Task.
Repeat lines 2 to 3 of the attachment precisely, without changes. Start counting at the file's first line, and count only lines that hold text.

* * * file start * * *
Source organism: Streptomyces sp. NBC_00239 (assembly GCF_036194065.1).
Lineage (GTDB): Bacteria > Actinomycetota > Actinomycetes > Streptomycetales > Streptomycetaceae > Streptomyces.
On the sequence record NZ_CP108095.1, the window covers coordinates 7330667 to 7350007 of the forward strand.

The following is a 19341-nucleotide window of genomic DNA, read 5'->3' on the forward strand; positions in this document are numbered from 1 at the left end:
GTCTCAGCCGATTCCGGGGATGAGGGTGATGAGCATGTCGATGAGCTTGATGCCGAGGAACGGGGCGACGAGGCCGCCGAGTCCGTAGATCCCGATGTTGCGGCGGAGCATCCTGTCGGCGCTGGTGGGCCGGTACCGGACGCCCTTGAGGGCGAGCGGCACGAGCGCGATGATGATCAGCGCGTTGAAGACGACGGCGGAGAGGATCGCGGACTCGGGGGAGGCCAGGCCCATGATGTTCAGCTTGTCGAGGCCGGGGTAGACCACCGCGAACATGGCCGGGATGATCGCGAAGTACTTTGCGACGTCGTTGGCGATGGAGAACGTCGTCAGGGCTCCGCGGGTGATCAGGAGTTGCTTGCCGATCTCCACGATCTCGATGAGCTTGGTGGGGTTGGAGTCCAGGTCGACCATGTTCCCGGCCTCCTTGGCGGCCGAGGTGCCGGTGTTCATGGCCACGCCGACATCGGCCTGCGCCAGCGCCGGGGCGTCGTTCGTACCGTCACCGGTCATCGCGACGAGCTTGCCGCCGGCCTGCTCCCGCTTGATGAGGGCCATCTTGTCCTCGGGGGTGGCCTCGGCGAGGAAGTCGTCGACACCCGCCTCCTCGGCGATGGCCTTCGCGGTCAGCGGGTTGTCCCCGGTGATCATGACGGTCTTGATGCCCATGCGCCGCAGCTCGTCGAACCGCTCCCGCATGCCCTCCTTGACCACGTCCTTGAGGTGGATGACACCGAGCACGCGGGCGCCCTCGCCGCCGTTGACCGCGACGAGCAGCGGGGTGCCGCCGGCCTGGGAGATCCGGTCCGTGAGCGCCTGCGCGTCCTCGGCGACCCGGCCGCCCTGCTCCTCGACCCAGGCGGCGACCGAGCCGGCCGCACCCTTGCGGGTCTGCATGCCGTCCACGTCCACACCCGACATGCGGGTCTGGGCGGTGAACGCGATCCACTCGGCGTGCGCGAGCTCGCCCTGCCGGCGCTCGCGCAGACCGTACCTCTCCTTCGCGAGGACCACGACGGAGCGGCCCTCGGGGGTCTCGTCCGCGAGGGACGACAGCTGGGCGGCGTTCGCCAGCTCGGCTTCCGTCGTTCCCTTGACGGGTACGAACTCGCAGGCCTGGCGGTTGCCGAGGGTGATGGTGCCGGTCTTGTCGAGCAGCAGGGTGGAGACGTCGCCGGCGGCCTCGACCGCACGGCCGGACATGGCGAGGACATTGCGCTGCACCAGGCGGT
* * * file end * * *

Lineage (GTDB): Bacteria > Actinomycetota > Actinomycetes > Streptomycetales > Streptomycetaceae > Streptomyces.
On the sequence record NZ_CP108095.1, the window covers coordinates 7330667 to 7350007 of the forward strand.